Spring BreakAs a child I don't remember thinking much about time, It just seemed to go by effortlessly.
|Imagine this bike in blue and white|
Kite flying and bike riding were the big hits in my neighborhood. I have fond memories of standing in the front yard watching my kite soar over my head, the wind tugging on the string. Time seemed to stand still.
Oddly enough, one year stands out above the rest for me -- that's the Easter vacation when it was cold, cloudy-gray and rainy outside. It was the spring break when I was forced to play inside for a whole week.
It was the Easter vacation when I cut an 'L' shaped slit right through the fabric of my black and white corduroy pants! Guess I was playing with scissors!
(Playing inside for a W H O L E week was tough for me. Here's an example from elementary school --- I had been riding my Monark bicycle around the block, no-handed, feeling great one sunny day! The next thing I remember was going inside, leaning back across the orange couch and asking for a drink of water.
What did mom do? She immediately called Dr. Tratt's office, then rushed me to his clinic where they diagnosed me with Scarlet Fever! So now you understand, being inside was not all that typical for me as a kid. After all my mother called the doctor based on the fact that I came inside to play!)
|Footprints in the sand|
This year we escaped the rainy weather in the mid-west and made a last minute trek to the beach. There we had pure white, pristine beaches with just right temperatures! Perfect; plus I had no need for corduroy pants! No Monark bike for riding this spring break, but, that left time for walking. We walked for miles and miles, barefooted on the beach. BAREFOOTED!
BarefootedOne morning it occurred to me that my footsteps reminded me of dyslexia. Here's my explanation: number of steps you might take on the beach are about 1-3 per second (I know, depends on your speed of walking- and where your energy dial is set at!*)
I've categorized three kinds of sand experiences here:
1) just washed over
2) recently washed over
3) awhile ago washed over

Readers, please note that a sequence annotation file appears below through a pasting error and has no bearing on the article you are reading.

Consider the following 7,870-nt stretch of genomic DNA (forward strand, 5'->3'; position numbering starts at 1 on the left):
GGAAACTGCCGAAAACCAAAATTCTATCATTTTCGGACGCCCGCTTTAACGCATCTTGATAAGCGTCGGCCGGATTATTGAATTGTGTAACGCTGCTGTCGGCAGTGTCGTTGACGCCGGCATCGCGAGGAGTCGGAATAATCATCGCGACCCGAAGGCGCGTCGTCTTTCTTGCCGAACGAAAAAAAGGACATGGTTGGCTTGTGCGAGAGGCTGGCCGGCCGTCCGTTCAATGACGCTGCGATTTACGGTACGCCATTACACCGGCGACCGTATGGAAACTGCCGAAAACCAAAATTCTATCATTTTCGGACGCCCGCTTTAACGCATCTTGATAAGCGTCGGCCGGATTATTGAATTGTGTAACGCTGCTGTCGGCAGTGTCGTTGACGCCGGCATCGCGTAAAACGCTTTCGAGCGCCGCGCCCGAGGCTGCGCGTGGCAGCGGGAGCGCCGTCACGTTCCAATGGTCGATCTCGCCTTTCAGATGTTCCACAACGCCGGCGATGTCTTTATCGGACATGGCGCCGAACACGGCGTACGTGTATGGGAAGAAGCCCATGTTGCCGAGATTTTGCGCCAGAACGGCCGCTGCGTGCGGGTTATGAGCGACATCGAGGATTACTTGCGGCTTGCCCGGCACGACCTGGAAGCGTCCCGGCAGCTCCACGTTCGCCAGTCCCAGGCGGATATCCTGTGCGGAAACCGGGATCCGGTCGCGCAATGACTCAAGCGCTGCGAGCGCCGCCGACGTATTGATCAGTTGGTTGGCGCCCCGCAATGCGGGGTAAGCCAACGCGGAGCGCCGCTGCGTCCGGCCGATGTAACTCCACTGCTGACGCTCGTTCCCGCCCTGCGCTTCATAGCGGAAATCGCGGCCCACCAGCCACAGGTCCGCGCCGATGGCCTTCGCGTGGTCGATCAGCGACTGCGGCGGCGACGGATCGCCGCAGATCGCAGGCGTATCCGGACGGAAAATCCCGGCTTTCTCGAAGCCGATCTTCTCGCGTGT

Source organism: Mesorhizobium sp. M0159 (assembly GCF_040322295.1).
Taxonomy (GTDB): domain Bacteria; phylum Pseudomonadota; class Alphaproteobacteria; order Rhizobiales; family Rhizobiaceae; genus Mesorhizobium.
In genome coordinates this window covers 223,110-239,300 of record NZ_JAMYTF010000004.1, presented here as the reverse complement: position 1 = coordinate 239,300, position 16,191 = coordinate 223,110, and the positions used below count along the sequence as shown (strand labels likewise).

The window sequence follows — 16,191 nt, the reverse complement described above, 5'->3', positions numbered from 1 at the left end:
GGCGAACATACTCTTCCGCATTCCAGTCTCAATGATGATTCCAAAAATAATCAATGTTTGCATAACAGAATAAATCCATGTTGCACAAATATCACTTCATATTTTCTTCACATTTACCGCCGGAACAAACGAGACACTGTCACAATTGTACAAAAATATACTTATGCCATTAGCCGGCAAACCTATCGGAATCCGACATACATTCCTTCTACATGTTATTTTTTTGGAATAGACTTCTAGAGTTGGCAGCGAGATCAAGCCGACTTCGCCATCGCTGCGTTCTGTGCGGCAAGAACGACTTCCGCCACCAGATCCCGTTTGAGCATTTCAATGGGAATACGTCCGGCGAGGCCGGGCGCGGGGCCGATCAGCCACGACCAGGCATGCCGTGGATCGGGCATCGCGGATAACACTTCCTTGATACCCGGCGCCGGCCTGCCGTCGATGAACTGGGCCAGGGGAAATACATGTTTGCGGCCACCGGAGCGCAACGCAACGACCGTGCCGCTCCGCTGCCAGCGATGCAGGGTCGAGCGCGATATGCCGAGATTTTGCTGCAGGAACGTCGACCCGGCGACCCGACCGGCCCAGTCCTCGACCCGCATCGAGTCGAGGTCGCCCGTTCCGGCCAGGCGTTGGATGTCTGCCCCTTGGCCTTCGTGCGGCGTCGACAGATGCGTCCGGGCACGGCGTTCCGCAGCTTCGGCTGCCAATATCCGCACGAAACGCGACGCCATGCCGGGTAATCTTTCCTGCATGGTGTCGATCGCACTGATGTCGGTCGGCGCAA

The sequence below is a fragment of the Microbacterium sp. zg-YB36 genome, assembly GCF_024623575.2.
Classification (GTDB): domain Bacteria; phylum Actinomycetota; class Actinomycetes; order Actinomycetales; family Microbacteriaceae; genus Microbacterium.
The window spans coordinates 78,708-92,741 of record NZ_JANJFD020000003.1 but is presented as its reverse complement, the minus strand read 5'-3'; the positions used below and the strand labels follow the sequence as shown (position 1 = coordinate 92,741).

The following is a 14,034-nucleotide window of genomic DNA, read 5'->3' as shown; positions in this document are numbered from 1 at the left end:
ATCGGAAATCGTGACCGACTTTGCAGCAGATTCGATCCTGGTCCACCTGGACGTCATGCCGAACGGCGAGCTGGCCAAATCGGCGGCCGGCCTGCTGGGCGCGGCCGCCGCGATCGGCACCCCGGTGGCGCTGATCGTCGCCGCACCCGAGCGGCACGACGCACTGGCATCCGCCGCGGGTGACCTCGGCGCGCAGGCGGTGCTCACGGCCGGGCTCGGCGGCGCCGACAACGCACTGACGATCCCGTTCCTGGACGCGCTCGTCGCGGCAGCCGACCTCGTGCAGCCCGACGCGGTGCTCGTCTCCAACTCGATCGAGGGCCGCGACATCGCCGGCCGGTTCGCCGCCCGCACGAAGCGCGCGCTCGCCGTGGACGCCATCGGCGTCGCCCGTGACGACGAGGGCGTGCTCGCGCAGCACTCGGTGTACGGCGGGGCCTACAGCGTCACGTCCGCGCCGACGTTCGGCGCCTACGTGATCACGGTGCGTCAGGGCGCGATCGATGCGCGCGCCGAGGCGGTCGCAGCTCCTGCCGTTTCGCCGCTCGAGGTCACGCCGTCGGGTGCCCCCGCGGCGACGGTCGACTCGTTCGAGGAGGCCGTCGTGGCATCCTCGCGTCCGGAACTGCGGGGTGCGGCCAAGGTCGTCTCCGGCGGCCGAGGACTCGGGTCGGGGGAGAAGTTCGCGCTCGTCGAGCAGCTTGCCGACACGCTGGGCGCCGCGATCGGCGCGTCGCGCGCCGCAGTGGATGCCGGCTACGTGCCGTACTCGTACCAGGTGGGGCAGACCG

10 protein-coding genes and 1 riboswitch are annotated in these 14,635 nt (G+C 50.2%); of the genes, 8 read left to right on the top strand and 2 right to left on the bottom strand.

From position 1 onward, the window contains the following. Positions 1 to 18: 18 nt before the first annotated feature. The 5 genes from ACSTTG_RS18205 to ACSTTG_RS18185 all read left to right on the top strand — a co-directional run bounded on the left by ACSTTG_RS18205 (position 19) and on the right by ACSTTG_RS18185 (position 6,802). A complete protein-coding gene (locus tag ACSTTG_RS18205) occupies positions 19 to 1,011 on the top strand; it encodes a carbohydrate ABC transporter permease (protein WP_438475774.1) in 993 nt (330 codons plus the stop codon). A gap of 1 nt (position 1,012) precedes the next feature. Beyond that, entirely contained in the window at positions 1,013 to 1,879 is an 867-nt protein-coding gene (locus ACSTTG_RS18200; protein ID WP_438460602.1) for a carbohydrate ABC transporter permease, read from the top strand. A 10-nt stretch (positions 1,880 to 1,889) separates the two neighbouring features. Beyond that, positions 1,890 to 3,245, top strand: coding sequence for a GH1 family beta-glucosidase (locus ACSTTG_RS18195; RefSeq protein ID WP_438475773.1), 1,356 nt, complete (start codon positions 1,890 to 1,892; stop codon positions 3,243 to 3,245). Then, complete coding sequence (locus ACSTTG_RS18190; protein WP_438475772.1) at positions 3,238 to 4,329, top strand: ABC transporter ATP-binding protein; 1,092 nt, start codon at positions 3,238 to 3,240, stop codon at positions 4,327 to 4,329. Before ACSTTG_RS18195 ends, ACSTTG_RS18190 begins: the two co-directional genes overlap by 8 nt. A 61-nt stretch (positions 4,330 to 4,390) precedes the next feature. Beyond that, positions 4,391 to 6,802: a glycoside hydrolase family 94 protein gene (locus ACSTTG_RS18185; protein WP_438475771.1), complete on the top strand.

I know, you're most likely thinking I'm a bit crazy to be thinking about these categories, but here's my thought -- close to the ocean your steps disappear in a blink of the eye. I know. I took several pictures trying to catch my footprints only to find out I couldn't turn around fast enough to see them!
And here's my point: in the time it took me to take a step or two, in a second or so, my footprints were washed away. Clean, smooth, a fresh start, sand just waiting for a new impression.
Brain ScienceAccording to science the brain of a dyslexic can process an average of thirty-two (32) images per second. That means in one second of time the brain has formed around thirty-two images. That's 32 pictures, images which carry meaning, color, energy, expression, emotion, impressions, shape, size, scents, feelings, movement, and I could go on and on with this description!
And what's happening in the brain of a non-dyslexic? Well, in their brain they are probably processing three, four or maybe five words. Yes, there is a big difference!
In the Blink of an EyeIn one second of time the sea, though, is unforgiving. The tide does not stop for mankind, nor does time. It goes on.
Which means that in the blink of an eye a new second arrives, and with that minuet segment of time our world is all new. New images, with a list of unspoiled possibilities!
So, did you ever wonder why you're distracted, creative, emotional, have crazy ideas...it may be one of those thirty-two images and all that stuff one second of time can carry along with it!
|An Energy Dial showing low to high energy|